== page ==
BRUNSWICK, Maine — Former Gov. Angus King has received more than $350,000 over the past year and a half as a consultant, trust executor, college professor, corporate director, public speaker and author, and he and his wife, Mary Herman, hold millions of dollars in assets that include stocks, bonds and mutual funds.
Meanwhile, King’s Republican and Democratic rivals for Maine’s open U.S. Senate seat have incomes that are notably smaller and less diversified.
The details are contained in financial disclosure reports the candidates had to file with the U.S. Senate Select Committee on Ethics. King filed his report last month and Republican Charlie Summers and Democrat Cynthia Dill finished their reports this week.
The deadline for filing the financial disclosure report was May 15. Candidates face a $200 penalty for filing more than 30 days late.
The length of the reports — which cover Jan. 1, 2011, through the report filing date — speaks to the differences in wealth and income among King and his two rivals.
King’s 25-page report lists 23 sources of non-investment income and 15 pages of mutual fund, stock and bond holdings for King, Herman and their children.
Summers’ five-page report lists his salary as Maine’s secretary of state, his wife’s income from a foundation that awards scholarship money to students attending for-profit colleges, and a handful of stock holdings.
“People have known that Angus was wealthy,” said King campaign manager Kay Rand. “When he was governor, wealth didn’t influence the way he governed, and it’s not going to influence the way he votes in Washington.”
During the nearly 18 months covered by the report, King earned five-figure sums for sitting on company boards, including $67,000 for the Bank of Maine, $18,000 for Hancock Lumber and $25,000 for Woodard & Curran, an international engineering firm with an office in Portland. Campaign spokeswoman Crystal Canney said King resigned from the federally regulated Bank of Maine board in April in order to avoid a conflict of interest.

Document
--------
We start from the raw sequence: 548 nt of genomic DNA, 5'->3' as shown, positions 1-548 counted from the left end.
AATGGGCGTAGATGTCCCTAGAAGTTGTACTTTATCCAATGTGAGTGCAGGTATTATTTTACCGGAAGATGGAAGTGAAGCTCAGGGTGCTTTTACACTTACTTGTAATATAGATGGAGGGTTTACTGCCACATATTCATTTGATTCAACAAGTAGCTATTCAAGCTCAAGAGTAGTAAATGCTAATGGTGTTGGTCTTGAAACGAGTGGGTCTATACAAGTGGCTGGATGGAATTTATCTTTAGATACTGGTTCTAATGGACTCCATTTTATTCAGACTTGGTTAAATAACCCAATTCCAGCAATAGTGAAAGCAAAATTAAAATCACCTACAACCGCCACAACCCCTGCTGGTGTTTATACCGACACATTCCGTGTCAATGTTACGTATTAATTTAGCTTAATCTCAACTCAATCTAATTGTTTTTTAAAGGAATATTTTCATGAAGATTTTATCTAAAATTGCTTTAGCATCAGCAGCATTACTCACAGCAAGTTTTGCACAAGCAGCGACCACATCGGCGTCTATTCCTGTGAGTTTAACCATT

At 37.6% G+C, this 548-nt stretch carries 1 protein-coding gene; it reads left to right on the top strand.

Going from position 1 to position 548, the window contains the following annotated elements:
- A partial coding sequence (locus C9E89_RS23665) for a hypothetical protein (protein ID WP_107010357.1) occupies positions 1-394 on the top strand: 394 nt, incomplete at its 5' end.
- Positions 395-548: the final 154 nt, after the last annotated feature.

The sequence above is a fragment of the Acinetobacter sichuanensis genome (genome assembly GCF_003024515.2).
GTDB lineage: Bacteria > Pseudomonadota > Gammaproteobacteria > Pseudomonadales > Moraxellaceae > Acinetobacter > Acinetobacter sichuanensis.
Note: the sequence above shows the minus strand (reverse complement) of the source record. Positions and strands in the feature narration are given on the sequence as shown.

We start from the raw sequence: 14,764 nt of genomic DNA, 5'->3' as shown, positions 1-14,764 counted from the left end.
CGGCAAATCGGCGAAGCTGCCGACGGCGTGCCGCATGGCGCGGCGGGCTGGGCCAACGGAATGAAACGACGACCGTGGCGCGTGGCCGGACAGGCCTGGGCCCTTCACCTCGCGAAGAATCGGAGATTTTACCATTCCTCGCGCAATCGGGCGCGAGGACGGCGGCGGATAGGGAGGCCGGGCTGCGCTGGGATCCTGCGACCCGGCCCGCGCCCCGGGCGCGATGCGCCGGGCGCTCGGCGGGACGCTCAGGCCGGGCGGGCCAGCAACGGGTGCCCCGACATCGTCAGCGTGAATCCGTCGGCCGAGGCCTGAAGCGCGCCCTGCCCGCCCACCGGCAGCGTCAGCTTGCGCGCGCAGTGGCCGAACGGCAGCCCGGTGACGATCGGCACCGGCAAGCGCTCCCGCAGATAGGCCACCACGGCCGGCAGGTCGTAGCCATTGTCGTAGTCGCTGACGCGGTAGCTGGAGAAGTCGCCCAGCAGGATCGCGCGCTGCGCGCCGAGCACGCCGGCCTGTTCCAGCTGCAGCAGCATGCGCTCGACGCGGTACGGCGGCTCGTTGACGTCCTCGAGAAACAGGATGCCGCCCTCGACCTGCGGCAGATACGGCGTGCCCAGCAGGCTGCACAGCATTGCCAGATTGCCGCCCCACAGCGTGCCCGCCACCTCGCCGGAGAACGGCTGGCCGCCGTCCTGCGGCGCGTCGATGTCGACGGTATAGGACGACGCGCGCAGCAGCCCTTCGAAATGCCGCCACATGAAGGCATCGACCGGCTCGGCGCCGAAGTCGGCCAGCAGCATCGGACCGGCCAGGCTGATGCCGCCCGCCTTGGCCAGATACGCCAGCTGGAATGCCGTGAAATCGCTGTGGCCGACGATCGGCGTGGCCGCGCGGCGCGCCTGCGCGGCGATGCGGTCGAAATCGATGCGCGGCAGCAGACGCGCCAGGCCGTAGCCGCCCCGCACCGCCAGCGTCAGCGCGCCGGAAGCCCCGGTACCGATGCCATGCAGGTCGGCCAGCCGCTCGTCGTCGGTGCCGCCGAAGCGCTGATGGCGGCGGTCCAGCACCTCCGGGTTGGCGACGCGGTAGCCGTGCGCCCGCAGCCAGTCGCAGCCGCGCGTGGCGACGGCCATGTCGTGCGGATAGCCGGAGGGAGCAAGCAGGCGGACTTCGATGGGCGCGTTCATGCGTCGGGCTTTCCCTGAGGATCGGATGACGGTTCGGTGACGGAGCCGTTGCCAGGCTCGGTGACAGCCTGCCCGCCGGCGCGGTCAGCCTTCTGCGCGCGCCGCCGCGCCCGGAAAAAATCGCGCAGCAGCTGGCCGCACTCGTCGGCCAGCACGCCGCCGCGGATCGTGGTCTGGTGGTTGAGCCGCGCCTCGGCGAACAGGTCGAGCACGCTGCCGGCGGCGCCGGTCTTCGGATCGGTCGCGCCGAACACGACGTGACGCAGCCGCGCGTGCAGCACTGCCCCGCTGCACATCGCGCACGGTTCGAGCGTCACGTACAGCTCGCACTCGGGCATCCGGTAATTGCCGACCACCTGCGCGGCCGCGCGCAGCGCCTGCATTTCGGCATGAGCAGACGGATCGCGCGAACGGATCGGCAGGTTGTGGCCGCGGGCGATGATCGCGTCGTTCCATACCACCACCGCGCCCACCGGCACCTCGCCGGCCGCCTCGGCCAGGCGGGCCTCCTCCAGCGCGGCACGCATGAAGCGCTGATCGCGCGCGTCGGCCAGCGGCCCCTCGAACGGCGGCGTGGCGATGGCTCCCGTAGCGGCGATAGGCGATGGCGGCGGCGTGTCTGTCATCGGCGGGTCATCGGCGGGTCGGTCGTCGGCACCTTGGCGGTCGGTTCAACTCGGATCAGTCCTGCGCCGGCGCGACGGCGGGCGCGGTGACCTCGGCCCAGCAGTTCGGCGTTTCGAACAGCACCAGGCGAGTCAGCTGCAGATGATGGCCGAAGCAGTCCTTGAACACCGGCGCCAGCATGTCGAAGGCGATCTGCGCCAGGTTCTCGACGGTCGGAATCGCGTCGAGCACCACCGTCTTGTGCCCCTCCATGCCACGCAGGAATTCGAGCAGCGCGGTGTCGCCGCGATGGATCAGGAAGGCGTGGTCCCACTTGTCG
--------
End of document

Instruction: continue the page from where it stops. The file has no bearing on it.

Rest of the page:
King also divested his ownership in wind development company Independence Wind in preparation for his Senate run, selling his stake to partner Rob Gardiner. The disclosure report shows that King earned a profit of $69,500 from that transaction. He also had earned $50,000 a year in management fees for three years he spent working on the development of two wind turbine projects, at Record Hill in Roxbury and Highland Plantation in Somerset County.
King also earned almost $40,000 from his Maine state government pension and between $10,000 and $30,000 during the reporting period in rental income from two rental properties in Brunswick and a rental condo on the Caribbean island of St. Thomas.
The value of the assets King and his wife hold in mutual funds, stocks and bonds, including a number of stocks Herman inherited, amounts to millions of dollars, said Canney.
Herman’s stocks include holdings in Apple, Exxon Mobil, Nike, PepsiCo, Nike and Toyota. Her bonds include holdings for Augusta, Bangor, Cape Elizabeth and Kennebunk, along with the Maine Turnpike Authority and the Maine Municipal Bond Bank.
Summers listed just one source of non-investment income: his $72,727-a-year job as Maine’s secretary of state. His report, however, listed just $70,000 in income for all of 2011 and the first six months of 2012.
Campaign manager Lance Dutson said Summers actually earned about $105,000 during the reporting period and the campaign will have to amend the disclosure report.
Summers’ stocks include holdings in Exxon Mobil, Ford, PepsiCo and Wal-Mart. He lists no income-generating properties.
Dill’s financial disclosure lists about $66,000 in non-investment income from her service as a state legislator, an adjunct professor at Southern Maine Community College and an early $30,000 withdrawal from a retirement plan. Dill also reports income as a consultant for Washington, D.C.-based Common Cause, where she used to work, and Friends of the Maine Woods, an advocacy group Dill started to support the location of a national park in northern Maine.
Her only stock market investments appear to be two mutual funds. She also is part owner of a rental condo in Cape Elizabeth and is part owner of a parcel of land in Walpole, N.H.
Independent candidate Andrew Ian Dodge also has filed a disclosure report.
Unsuccessful candidates in the Democratic and Republican primaries also had to file financial disclosures. Those who have filed already include Democrat Matt Dunlap and Republicans Rick Bennett, William Schneider and Bruce Poliquin.